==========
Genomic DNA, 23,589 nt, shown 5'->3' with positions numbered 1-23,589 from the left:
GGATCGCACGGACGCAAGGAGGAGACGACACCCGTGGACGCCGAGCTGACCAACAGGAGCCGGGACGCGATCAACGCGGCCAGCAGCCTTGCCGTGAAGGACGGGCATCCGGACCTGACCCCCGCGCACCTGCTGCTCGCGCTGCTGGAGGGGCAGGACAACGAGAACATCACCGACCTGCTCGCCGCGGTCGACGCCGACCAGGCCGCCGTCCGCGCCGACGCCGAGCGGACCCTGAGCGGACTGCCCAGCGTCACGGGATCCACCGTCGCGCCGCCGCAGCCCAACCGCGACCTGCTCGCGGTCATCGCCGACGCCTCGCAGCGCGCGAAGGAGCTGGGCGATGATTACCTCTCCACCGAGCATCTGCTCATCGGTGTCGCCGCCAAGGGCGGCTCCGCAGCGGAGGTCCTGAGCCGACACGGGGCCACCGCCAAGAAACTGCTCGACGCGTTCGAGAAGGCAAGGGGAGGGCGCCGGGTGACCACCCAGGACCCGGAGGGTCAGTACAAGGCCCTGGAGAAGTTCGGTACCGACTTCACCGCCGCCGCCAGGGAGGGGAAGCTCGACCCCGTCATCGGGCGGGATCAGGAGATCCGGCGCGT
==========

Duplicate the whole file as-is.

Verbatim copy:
Genomic DNA, 23,589 nt, shown 5'->3' with positions numbered 1-23,589 from the left:
GGATCGCACGGACGCAAGGAGGAGACGACACCCGTGGACGCCGAGCTGACCAACAGGAGCCGGGACGCGATCAACGCGGCCAGCAGCCTTGCCGTGAAGGACGGGCATCCGGACCTGACCCCCGCGCACCTGCTGCTCGCGCTGCTGGAGGGGCAGGACAACGAGAACATCACCGACCTGCTCGCCGCGGTCGACGCCGACCAGGCCGCCGTCCGCGCCGACGCCGAGCGGACCCTGAGCGGACTGCCCAGCGTCACGGGATCCACCGTCGCGCCGCCGCAGCCCAACCGCGACCTGCTCGCGGTCATCGCCGACGCCTCGCAGCGCGCGAAGGAGCTGGGCGATGATTACCTCTCCACCGAGCATCTGCTCATCGGTGTCGCCGCCAAGGGCGGCTCCGCAGCGGAGGTCCTGAGCCGACACGGGGCCACCGCCAAGAAACTGCTCGACGCGTTCGAGAAGGCAAGGGGAGGGCGCCGGGTGACCACCCAGGACCCGGAGGGTCAGTACAAGGCCCTGGAGAAGTTCGGTACCGACTTCACCGCCGCCGCCAGGGAGGGGAAGCTCGACCCCGTCATCGGGCGGGATCAGGAGATCCGGCGCGT